How Contraception Gave Birth to the "Bleep"

Cristen Conger

Blame the "bleep" on birth control.
Blame the "bleep" on birth control.
Thinkstock

The First Amendment of the U.S. Constitution guarantees freedom of speech, but thankfully for sensitive ears, the Federal Communications Commission regulates obscenity over the airwaves. In a fascinating (though profanity-laced, FYI) article at The Verge, Maria Bustillos traces the history of the "bleep," that auditory blotting out of unsavory language that radio and TV broadcasters deem inappropriate for unassuming audiences, and how it simultaneously spotlights the word or topic in question:

A bleep is honest, immediate, noisy. It's the cultural superego in motion, calling attention to a difference of opinion regarding the offensiveness of the bleeped material. Here is this questionable thing; think about it for yourself, investigate if you like.

Curiously, it wasn't a typically bleep-worthy utterance that initiated this type of censorship. Rather, it was fears over a veiled reference to birth control that got a radio station fretting a legal crackdown. In 1921, vaudeville star and high-profile birth control champion Olga Petrova was slated to perform on a New Jersey radio station, and producers were concerned that she might use the platform to discuss conception, which would've been a big no-no in light of the hyper strict anti-obscenity Comstock Laws still in place that previously brought about Margaret Sanger's 1916 arrest related to her advertising America's first birth control clinic in Brooklyn, NY. Instead of talking explicitly about birth control, Petrova attempted to skirt censorship by reading amended Mother Goose rhymes, including: "There was an old woman who lived in a shoe/ She had so many children because she didn't know what to do."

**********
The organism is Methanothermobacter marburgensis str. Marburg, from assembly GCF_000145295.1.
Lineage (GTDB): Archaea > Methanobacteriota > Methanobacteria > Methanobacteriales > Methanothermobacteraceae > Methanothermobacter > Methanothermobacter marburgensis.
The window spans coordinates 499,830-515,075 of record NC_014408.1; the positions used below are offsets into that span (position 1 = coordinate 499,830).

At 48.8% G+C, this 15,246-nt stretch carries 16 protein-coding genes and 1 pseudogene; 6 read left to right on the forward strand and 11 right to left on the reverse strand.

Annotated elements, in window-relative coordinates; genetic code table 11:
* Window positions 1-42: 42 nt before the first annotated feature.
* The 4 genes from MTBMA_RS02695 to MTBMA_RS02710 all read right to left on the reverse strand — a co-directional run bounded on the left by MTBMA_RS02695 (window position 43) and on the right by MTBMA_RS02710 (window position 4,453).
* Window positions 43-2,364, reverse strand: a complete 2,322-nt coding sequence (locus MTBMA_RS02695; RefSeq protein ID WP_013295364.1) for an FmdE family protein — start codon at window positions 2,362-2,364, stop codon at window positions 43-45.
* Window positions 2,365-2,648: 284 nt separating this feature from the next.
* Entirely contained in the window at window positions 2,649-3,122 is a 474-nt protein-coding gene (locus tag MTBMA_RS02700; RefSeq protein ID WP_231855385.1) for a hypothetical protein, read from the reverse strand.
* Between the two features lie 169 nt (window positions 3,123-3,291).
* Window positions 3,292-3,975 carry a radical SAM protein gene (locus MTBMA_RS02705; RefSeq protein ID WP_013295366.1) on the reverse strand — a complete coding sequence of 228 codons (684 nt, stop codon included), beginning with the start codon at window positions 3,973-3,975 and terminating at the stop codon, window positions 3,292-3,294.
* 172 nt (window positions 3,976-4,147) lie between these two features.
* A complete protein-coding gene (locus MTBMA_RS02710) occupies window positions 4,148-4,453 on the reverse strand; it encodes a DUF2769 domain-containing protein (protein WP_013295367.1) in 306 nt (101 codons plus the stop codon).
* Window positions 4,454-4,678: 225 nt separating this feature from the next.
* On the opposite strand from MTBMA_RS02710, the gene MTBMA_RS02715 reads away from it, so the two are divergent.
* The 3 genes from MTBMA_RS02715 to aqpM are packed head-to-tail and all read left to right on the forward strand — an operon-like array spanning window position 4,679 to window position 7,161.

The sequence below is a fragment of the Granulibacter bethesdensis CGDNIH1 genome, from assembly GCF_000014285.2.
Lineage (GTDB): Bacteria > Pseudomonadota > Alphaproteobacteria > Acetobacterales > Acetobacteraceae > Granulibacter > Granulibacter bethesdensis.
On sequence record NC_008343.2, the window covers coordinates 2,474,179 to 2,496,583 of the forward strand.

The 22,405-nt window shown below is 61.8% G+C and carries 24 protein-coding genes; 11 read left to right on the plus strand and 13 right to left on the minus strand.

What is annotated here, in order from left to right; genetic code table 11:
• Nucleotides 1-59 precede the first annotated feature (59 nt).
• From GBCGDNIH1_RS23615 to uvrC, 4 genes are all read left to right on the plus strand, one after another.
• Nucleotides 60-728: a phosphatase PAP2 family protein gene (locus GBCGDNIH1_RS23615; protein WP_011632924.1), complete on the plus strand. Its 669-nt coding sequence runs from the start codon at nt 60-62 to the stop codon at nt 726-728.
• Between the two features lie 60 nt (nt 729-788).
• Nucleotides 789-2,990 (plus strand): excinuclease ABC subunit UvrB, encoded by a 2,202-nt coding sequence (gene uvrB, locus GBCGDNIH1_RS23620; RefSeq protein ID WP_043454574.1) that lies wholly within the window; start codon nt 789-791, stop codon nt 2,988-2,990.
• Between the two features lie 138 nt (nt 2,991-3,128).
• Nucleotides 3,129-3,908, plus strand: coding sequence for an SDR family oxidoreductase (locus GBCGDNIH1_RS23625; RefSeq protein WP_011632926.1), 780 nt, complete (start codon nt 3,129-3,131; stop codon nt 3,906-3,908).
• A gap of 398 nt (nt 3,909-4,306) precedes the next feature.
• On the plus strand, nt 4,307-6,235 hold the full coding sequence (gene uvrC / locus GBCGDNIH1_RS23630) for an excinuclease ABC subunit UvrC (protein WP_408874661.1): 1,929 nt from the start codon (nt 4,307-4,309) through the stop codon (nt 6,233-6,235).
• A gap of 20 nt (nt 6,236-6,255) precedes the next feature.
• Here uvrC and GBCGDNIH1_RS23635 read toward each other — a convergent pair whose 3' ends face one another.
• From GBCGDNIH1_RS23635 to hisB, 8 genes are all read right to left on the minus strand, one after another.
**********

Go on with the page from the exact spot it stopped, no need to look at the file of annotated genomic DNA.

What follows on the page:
The station had anticipated that Petrova might pull something, so they set up something to pull as well. Although it wasn't exactly a "bleep," the engineer devised an emergency switch of sorts that allowed him to immediately replace Petrova's broadcast with a phonograph recording. In response to this type of censorship that emerged from her 1921 radio appearance, Petrova later commented: "One would suppose that radio audiences must be completely paralyzed...and therefore unable to turn off the switches of their own sets the instant their ears were shocked ... by what they heard."

Today, the TV "bleep" has become more of a punchline than panic button as creative minds have figured out how to inject some fun into First Amendment censorship. Incorporating profanity into scripted series only to have it intentionally bleeped out is a common comic gag these days, so much so it's considered a trope. For broadcasters that wish to effectively erase naughty language, the "bleep" is a bygone, replaced by the more dour "dump button" that, as Bustillos describes, "provides a relatively insidious, more censorship-like form of editing, because its alteration of the original broadcast has been actively concealed."